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Meet Bob Welch in Sandy and see how his first children's book inspires kids

by: CONTRIBUTED GRAPHIC: TOM PENIX - This image of Comma, a kitten who sleeps in the shape of its namesake punctuation mark, shows it is devoted to an Oregon Ducks fan named Matt. In Bob Welchs story, Comma builds Matt's self-confidence by joining him at the keyboard to write a tale of Rain Boy.Soon local moms and dads will have an outlet for their literary desires as well as a way of drawing their children closer to the creation of literature.

Here’s someone the kids can look up to and perhaps set a goal to be like him.

An author is coming to Sandy who will show pictures and talk to kids and adults at their levels of understanding. This is an opportunity not to be missed.

Bob Welch, the author of 17 books and an award-winning columnist for the Register-Guard in Eugene, has written his first children’s book.

Parents who have read the book hope it will not be his last. In collaboration with graphic artist Tom Penix, Welch has shaped an Oregon story in poetic rhyme that speaks to every child.

Welch has woven all things Oregon into this tender story of a little girl kitten called Comma who is much more than a pet.

Welch uses the book’s poetry to weave a tale that teaches compassion, helpfulness, dedication, goal setting and persistence. These and other desirable character traits are woven almost imperceptibly into the storyline about Rain Boy, a character who becomes a super hero when Oregon rain falls in buckets. That’s when he could swim through the air with the greatest of ease.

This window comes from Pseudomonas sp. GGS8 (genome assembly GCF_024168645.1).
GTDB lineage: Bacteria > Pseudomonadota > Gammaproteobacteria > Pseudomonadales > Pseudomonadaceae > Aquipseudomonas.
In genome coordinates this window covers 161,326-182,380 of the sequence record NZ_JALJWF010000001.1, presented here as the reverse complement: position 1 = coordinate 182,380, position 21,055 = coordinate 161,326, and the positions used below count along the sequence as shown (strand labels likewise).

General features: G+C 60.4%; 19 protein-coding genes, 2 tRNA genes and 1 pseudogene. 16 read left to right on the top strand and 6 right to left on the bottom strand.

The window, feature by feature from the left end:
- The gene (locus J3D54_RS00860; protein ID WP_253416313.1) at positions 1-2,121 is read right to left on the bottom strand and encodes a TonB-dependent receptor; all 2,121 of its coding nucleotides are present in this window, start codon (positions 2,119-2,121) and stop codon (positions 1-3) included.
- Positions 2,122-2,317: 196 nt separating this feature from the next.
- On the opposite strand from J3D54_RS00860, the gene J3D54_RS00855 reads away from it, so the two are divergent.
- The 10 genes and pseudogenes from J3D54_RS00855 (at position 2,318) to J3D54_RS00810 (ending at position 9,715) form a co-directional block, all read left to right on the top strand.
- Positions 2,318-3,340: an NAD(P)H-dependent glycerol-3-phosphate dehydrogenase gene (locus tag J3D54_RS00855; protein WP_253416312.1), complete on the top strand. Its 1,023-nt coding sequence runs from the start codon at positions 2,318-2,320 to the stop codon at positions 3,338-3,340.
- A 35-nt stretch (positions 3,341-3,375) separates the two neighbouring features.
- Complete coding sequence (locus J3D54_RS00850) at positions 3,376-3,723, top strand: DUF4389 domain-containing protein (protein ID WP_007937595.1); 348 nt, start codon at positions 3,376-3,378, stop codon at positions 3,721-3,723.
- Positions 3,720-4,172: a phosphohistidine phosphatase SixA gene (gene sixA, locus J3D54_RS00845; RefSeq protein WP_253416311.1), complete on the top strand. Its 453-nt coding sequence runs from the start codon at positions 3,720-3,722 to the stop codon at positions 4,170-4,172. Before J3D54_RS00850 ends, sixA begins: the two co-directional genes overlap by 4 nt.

“We want to leave readers with a message,” Welch said. “We hope ‘The Keyboard Kitten’ will help kids understand the idea that we need each other, and that we’re better off working together.”

Welch captures and entertains all audiences with this easily read book, one that could be read every day for a year, and readers would not be tired of the story. Such readers also would not be weary of the artful ways the author refers to Oregon artifacts that are recognized more by elder readers, instead of younger listeners.

After entertaining, he offers a glossary on the last page to help kids better understand the meaning of some words and phrases.

“We think this book is fun,” Welch said, “and will challenge and inspire kids to learn more about their state.”

Welch may have written in an eclectic variety of genres, but children’s books is one area where he should return again and again.

Each time he chooses his next writing project, he says he moves in the direction his heart and spirit lead him. For the benefit of us all, let’s hope he returns to engaging the imaginations of our youngest citizens.

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